News Column

Dollar hovers in upper 101 yen amid wait-and-see mood on Fed outlook

July 8, 2014

Sophie Jackman

The U.S. dollar wavered within the upper 101 yen zone in Tokyo on Tuesday in tepid trading as market participants awaited hints about the U.S. Federal Reserve's next move amid signs of economic recovery in the world's largest economy.

At 5 p.m., the dollar fetched 101.80-82 yen compared with 101.83-93 yen in New York and 102.04-06 yen in Tokyo at 5 p.m. Monday. It moved between 101.68 yen and 101.89 yen during the day, changing hands most frequently at 101.75 yen.

The euro was quoted at $1.3591-3592 and 138.36-40 yen against $1.3600-3610 and 138.55-65 yen in New York and $1.3585-3586 and 138.63-67 yen in Tokyo late Monday afternoon.

The dollar flattened out against the yen in Tokyo after dropping overnight on a fall in U.S. Treasury yields, said Shinichiro Kadota, foreign exchange strategist at Barclays Bank.

Despite positive June U.S. jobs data released Thursday, many market participants believe that Fed chair Janet Yellen is "unlikely to move forward 'return to normal' monetary policy such as an interest rate hike, based on her record of dovish comments," Kadota said.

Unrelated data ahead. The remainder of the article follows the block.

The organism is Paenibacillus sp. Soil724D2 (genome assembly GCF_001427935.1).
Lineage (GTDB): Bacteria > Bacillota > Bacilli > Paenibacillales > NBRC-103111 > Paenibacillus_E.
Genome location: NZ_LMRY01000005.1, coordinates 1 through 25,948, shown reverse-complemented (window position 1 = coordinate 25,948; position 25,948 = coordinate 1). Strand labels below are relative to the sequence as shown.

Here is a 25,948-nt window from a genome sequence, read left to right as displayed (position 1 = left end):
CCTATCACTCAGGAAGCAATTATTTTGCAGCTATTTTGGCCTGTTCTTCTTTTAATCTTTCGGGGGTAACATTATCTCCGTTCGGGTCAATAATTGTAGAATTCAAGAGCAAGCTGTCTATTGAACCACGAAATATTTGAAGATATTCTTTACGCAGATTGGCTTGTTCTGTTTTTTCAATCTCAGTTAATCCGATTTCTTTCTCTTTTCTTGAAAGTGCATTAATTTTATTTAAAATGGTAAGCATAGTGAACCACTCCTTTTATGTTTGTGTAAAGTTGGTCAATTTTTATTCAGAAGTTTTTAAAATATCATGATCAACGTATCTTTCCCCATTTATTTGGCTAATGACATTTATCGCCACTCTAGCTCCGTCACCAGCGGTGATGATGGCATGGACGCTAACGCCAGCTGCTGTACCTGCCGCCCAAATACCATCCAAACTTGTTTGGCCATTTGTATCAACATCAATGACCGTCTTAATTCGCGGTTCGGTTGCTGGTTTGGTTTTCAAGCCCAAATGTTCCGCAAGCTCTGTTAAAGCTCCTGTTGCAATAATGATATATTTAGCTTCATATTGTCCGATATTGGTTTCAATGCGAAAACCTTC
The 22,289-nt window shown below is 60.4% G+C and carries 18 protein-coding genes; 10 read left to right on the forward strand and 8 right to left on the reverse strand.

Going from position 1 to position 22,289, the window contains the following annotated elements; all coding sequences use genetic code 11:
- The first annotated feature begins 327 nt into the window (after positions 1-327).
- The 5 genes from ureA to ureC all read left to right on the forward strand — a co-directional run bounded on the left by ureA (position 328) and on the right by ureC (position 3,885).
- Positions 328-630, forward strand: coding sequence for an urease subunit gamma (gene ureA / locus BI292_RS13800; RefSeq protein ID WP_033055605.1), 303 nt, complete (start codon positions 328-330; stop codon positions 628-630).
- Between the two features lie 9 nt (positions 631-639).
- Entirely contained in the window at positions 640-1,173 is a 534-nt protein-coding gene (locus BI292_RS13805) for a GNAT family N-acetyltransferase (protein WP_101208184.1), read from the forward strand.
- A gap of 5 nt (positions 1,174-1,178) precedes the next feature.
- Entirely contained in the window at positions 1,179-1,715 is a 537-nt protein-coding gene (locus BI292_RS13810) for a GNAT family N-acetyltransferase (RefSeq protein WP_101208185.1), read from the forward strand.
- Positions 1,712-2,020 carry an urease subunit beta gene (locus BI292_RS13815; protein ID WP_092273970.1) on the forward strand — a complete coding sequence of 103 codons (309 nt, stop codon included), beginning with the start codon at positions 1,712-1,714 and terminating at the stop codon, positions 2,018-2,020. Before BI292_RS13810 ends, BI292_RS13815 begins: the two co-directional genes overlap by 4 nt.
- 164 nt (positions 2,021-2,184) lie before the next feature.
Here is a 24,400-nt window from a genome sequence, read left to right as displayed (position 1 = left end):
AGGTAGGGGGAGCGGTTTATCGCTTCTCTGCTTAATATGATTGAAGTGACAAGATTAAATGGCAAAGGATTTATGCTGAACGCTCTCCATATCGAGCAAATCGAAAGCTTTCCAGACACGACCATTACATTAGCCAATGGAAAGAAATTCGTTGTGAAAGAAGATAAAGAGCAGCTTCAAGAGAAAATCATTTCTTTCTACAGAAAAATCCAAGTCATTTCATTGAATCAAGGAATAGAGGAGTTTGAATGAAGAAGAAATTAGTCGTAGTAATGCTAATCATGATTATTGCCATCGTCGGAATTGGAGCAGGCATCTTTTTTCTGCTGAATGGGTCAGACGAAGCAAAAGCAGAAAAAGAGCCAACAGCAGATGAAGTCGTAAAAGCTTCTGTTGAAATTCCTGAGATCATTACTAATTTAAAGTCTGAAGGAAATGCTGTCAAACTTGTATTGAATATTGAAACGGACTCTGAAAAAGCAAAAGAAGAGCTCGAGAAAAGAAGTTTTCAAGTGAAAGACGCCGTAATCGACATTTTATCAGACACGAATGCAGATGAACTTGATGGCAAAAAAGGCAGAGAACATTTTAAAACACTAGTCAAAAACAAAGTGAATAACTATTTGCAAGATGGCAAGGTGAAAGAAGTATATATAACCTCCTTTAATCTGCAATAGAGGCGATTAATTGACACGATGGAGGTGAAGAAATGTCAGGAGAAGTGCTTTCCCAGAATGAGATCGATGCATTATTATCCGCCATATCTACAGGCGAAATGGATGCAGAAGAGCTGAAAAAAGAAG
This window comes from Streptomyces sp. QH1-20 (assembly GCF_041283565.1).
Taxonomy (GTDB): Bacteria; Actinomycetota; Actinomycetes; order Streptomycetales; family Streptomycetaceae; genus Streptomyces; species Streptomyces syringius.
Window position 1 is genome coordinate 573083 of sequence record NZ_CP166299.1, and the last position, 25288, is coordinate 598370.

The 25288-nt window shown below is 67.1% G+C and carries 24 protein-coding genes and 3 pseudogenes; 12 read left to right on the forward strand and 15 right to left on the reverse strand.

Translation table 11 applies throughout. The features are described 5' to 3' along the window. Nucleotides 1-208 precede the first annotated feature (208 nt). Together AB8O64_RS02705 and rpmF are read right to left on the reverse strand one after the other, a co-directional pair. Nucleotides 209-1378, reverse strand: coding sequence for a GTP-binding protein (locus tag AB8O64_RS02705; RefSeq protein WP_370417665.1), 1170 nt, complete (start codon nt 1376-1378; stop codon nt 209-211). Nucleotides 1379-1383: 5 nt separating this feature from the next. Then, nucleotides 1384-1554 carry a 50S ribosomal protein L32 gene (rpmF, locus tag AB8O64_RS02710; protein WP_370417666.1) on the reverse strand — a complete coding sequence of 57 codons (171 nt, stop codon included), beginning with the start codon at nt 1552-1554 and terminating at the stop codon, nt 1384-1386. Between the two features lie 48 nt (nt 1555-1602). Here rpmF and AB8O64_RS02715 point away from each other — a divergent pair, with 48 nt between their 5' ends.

While nonfarm payrolls grew significantly and the jobless rate shrank in June, other figures Yellen has indicated that she follows such as wage growth and labor participation have not caught up.

The minutes of the Federal Open Market Committee's June policy meeting are set to offer clarity on the Fed's mindset, so trading is subdued leading up to their release on Wednesday, Kadota said.

Expecting the minutes will show some degree of split opinions, Kadota said the "key point is how (Fed policymakers) have been debating their exit strategy from loose monetary policy, and their time line for the exit."

The dollar is heavily supported at around 101.7 yen and should not drop below that level ahead of the minutes' release, he added.

The rest of the week brings the posting of U.S. companies' April-June quarter earnings reports, which depending on their contents could provoke stock selling and bond buying, putting pressure on the dollar, said Daisuke Uno, chief strategist at Sumitomo Mitsui Banking Corp.

The euro was little changed against the dollar after a slight gain overnight.

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Source: Japan Economic Newswire

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